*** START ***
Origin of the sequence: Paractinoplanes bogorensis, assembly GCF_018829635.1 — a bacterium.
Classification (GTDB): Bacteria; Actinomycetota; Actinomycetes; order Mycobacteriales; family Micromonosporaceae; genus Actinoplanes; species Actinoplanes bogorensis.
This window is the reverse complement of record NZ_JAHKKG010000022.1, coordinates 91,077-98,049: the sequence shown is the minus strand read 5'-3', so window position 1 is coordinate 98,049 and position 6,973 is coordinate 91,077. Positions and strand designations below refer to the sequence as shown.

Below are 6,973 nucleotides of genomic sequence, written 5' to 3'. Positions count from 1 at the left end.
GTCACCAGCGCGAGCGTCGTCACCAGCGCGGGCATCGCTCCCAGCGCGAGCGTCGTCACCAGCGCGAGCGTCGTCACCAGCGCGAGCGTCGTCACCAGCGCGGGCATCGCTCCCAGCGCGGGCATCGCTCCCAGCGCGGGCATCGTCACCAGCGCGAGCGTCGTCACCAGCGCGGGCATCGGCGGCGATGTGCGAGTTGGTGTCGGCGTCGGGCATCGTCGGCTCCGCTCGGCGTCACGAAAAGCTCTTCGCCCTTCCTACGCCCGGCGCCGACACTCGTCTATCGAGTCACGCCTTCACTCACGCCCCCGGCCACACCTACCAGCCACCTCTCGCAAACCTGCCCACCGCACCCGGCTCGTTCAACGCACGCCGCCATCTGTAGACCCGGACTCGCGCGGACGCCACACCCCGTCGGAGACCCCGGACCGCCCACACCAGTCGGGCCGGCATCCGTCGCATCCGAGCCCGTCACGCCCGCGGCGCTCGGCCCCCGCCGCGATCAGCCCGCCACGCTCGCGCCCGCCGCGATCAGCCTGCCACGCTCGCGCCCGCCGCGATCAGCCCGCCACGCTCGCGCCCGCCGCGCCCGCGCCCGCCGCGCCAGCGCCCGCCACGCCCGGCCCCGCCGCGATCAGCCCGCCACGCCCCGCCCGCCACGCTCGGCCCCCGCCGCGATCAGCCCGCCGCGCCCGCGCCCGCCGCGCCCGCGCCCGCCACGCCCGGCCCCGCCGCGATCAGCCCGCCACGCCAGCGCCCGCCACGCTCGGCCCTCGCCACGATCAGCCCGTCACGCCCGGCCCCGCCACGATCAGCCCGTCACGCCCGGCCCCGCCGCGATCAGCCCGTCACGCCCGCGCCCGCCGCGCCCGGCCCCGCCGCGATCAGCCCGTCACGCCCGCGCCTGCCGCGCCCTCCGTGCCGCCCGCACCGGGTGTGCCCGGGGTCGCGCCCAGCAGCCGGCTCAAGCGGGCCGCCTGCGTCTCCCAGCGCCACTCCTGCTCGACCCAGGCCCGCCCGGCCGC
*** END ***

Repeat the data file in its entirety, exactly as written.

Origin of the sequence: Paractinoplanes bogorensis, assembly GCF_018829635.1 — a bacterium.
Classification (GTDB): Bacteria; Actinomycetota; Actinomycetes; order Mycobacteriales; family Micromonosporaceae; genus Actinoplanes; species Actinoplanes bogorensis.
This window is the reverse complement of record NZ_JAHKKG010000022.1, coordinates 91,077-98,049: the sequence shown is the minus strand read 5'-3', so window position 1 is coordinate 98,049 and position 6,973 is coordinate 91,077. Positions and strand designations below refer to the sequence as shown.

Below are 6,973 nucleotides of genomic sequence, written 5' to 3'. Positions count from 1 at the left end.
GTCACCAGCGCGAGCGTCGTCACCAGCGCGGGCATCGCTCCCAGCGCGAGCGTCGTCACCAGCGCGAGCGTCGTCACCAGCGCGAGCGTCGTCACCAGCGCGGGCATCGCTCCCAGCGCGGGCATCGCTCCCAGCGCGGGCATCGTCACCAGCGCGAGCGTCGTCACCAGCGCGGGCATCGGCGGCGATGTGCGAGTTGGTGTCGGCGTCGGGCATCGTCGGCTCCGCTCGGCGTCACGAAAAGCTCTTCGCCCTTCCTACGCCCGGCGCCGACACTCGTCTATCGAGTCACGCCTTCACTCACGCCCCCGGCCACACCTACCAGCCACCTCTCGCAAACCTGCCCACCGCACCCGGCTCGTTCAACGCACGCCGCCATCTGTAGACCCGGACTCGCGCGGACGCCACACCCCGTCGGAGACCCCGGACCGCCCACACCAGTCGGGCCGGCATCCGTCGCATCCGAGCCCGTCACGCCCGCGGCGCTCGGCCCCCGCCGCGATCAGCCCGCCACGCTCGCGCCCGCCGCGATCAGCCTGCCACGCTCGCGCCCGCCGCGATCAGCCCGCCACGCTCGCGCCCGCCGCGCCCGCGCCCGCCGCGCCAGCGCCCGCCACGCCCGGCCCCGCCGCGATCAGCCCGCCACGCCCCGCCCGCCACGCTCGGCCCCCGCCGCGATCAGCCCGCCGCGCCCGCGCCCGCCGCGCCCGCGCCCGCCACGCCCGGCCCCGCCGCGATCAGCCCGCCACGCCAGCGCCCGCCACGCTCGGCCCTCGCCACGATCAGCCCGTCACGCCCGGCCCCGCCACGATCAGCCCGTCACGCCCGGCCCCGCCGCGATCAGCCCGTCACGCCCGCGCCCGCCGCGCCCGGCCCCGCCGCGATCAGCCCGTCACGCCCGCGCCTGCCGCGCCCTCCGTGCCGCCCGCACCGGGTGTGCCCGGGGTCGCGCCCAGCAGCCGGCTCAAGCGGGCCGCCTGCGTCTCCCAGCGCCACTCCTGCTCGACCCAGGCCCGCCCGGCCGC